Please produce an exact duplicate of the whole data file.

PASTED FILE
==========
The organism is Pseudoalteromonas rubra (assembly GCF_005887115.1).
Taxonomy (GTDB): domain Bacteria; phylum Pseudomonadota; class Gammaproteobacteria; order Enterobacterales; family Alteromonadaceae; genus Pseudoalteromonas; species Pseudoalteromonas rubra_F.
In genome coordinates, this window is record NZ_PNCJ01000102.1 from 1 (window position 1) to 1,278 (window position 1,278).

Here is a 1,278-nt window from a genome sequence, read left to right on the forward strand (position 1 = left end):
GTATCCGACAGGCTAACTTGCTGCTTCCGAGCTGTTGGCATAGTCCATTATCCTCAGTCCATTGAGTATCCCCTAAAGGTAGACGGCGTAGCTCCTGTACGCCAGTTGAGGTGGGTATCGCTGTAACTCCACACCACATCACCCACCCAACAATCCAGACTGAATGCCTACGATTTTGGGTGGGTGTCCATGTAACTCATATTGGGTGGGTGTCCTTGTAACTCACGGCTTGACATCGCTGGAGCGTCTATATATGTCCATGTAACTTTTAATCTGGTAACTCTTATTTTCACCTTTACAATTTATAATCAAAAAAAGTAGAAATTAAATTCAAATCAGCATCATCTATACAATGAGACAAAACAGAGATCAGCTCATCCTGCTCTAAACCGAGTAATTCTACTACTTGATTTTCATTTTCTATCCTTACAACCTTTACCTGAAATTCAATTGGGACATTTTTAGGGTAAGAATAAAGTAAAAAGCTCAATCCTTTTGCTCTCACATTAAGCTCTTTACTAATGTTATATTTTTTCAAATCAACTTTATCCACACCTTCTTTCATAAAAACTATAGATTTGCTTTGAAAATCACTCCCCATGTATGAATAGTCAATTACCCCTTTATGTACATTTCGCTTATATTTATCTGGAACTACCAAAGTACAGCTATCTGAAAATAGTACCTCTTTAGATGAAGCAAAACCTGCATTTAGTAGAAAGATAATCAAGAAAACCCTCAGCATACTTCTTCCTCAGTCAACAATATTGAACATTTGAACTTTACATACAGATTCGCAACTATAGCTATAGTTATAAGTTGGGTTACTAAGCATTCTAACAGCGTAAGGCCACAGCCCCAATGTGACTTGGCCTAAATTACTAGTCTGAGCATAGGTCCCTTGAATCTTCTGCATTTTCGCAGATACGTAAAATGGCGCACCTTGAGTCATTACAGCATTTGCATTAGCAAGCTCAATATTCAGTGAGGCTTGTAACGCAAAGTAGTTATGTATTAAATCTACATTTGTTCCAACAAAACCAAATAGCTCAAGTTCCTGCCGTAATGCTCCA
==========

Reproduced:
The organism is Pseudoalteromonas rubra (assembly GCF_005887115.1).
Taxonomy (GTDB): domain Bacteria; phylum Pseudomonadota; class Gammaproteobacteria; order Enterobacterales; family Alteromonadaceae; genus Pseudoalteromonas; species Pseudoalteromonas rubra_F.
In genome coordinates, this window is record NZ_PNCJ01000102.1 from 1 (window position 1) to 1,278 (window position 1,278).

Here is a 1,278-nt window from a genome sequence, read left to right on the forward strand (position 1 = left end):
GTATCCGACAGGCTAACTTGCTGCTTCCGAGCTGTTGGCATAGTCCATTATCCTCAGTCCATTGAGTATCCCCTAAAGGTAGACGGCGTAGCTCCTGTACGCCAGTTGAGGTGGGTATCGCTGTAACTCCACACCACATCACCCACCCAACAATCCAGACTGAATGCCTACGATTTTGGGTGGGTGTCCATGTAACTCATATTGGGTGGGTGTCCTTGTAACTCACGGCTTGACATCGCTGGAGCGTCTATATATGTCCATGTAACTTTTAATCTGGTAACTCTTATTTTCACCTTTACAATTTATAATCAAAAAAAGTAGAAATTAAATTCAAATCAGCATCATCTATACAATGAGACAAAACAGAGATCAGCTCATCCTGCTCTAAACCGAGTAATTCTACTACTTGATTTTCATTTTCTATCCTTACAACCTTTACCTGAAATTCAATTGGGACATTTTTAGGGTAAGAATAAAGTAAAAAGCTCAATCCTTTTGCTCTCACATTAAGCTCTTTACTAATGTTATATTTTTTCAAATCAACTTTATCCACACCTTCTTTCATAAAAACTATAGATTTGCTTTGAAAATCACTCCCCATGTATGAATAGTCAATTACCCCTTTATGTACATTTCGCTTATATTTATCTGGAACTACCAAAGTACAGCTATCTGAAAATAGTACCTCTTTAGATGAAGCAAAACCTGCATTTAGTAGAAAGATAATCAAGAAAACCCTCAGCATACTTCTTCCTCAGTCAACAATATTGAACATTTGAACTTTACATACAGATTCGCAACTATAGCTATAGTTATAAGTTGGGTTACTAAGCATTCTAACAGCGTAAGGCCACAGCCCCAATGTGACTTGGCCTAAATTACTAGTCTGAGCATAGGTCCCTTGAATCTTCTGCATTTTCGCAGATACGTAAAATGGCGCACCTTGAGTCATTACAGCATTTGCATTAGCAAGCTCAATATTCAGTGAGGCTTGTAACGCAAAGTAGTTATGTATTAAATCTACATTTGTTCCAACAAAACCAAATAGCTCAAGTTCCTGCCGTAATGCTCCA